Maharishi Mahesh Yogi, the founder of Transcendental Meditation and the guru of several celebrities of our time died at his home in Netherlands today. From The New York Times, Maharishi Mahesh Yogi, Spiritual Leader dies:
Maharishi Mahesh Yogi, who introduced transcendental meditation to the West and gained fame in the 1960s as the spiritual guru to the Beatles, died Tuesday at his home and headquarters in Vlodrop, the Netherlands. He is believed to have been in his 90s. Steven Yellin, a spokesman for the organization, confirmed the Maharishi’s death but did not give a cause.
On Jan. 11, the Maharishi announced that his public work was finished and that he would use his remaining time to complete a long-running series of published commentaries on the Veda, the oldest sacred Hindu text.
He was at the center of many controversies including his title, which is traditionally used by Brahmans (he belonged to a lower caste), his alleged sexual improprieties towards actress Mia Farrow and the TM technique Yogic Flying, which disciples complained never went beyond the first stage.
He founded Transcendental Meditation in the 1950s.
Known as TM, a trademarked name, the technique consists of closing one’s eyes twice a day for 20 minutes while silently repeating a mantra to gain deep relaxation, eliminate stress, promote good health and attain clear thinking and inner fulfillment. Classes today cost $2,500 for a five-day session.
The TM movement was a founding influence on what has grown into a multibillion-dollar self-help industry, and many people practice similar forms of meditation that have no connection to the Maharishi’s movement.
Over the years since TM became popular, many scientists have found physical and mental benefits from mediation in general and transcendental meditation in particular, especially in reducing stress-related ailments.
Since the technique’s inception in 1955, the organization says, it has been used to train more than 40,000 teachers, taught more than five million people, opened thousands of teaching centers and founded hundreds of schools, colleges and universities.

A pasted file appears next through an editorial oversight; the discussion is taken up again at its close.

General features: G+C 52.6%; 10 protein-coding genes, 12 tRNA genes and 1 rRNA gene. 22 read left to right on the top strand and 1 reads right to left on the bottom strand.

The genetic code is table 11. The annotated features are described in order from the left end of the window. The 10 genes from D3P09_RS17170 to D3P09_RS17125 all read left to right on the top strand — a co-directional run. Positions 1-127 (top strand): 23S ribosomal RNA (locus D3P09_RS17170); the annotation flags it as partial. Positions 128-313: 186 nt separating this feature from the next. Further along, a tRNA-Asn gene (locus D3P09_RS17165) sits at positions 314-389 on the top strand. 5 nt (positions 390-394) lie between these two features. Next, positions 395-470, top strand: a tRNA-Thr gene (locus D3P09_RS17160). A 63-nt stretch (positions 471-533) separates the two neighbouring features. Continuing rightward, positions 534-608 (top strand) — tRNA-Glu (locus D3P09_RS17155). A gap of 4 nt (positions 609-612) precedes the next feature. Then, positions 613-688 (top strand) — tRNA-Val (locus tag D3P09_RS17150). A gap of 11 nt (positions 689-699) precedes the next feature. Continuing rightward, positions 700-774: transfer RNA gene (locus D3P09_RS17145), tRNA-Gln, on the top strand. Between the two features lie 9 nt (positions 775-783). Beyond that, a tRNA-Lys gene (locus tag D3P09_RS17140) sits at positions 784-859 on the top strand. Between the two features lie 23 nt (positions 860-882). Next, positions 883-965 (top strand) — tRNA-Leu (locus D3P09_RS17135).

In the United States, the organization values its assets at about $300 million, with its base in Fairfield, Iowa, where it operates a university, the Maharishi University of Management. In 2001, disciples of the movement incorporated their own town, Maharishi Vedic City, a few miles north of Fairfield.
His following was diverse and included Clint Eastwood, David Lynch and Deepak Chopra, Donovan, and Mike Love of the Beach Boys. But his most famous disciples were the Beatles. Check out this video, with interviews and archival footage.
The Maharishi had established a multi-billion dollar global empire in his years of teaching and mentoring people.
Some 5 million people devoted 20 minutes every morning and evening reciting a simple sound, or mantra, and delving into their consciousness.
''Don't fight darkness. Bring the light, and darkness will disappear,'' Maharishi said in a 2006 interview, repeating one of his own mantras.
Donations and the $2,500 fee to learn TM financed the construction of Peace Palaces, or meditation centers, in dozens of cities around the world. It paid for hundreds of new schools in India.
In the last years of his life he rarely met with anyone, even his ministers, face-to-face, preferring to speak with followers almost exclusively by closed-circuit television.
Mahesh Prasad Varma was born in northern India into a family of scribes. Called Mahesh, he studied physics at Allahabad University and for the next 13 years became a student and secretary to a holy man, Swami Brahmananda Saraswati, who the young disciple Mahesh called Guru Dev. To know more about TM and the Maharishi visit his website maharishi.org
Click here to read the full Times story.
- Thirty Years Around the World: Dawn of the Age of Enlightenment by Maharishi Mahesh Yogi (1987)
- Science of Being and Art of Living: Transcendental Meditation by Maharishi Mahesh Yogi (2001)
- Meditations of Maharishi Mahesh Yogi by Maharishi Mahesh Yogi (1973)
- The Maharishi: The Biography of the Man Who Gave Transcendental Meditation to the World by Paul Mason (1994)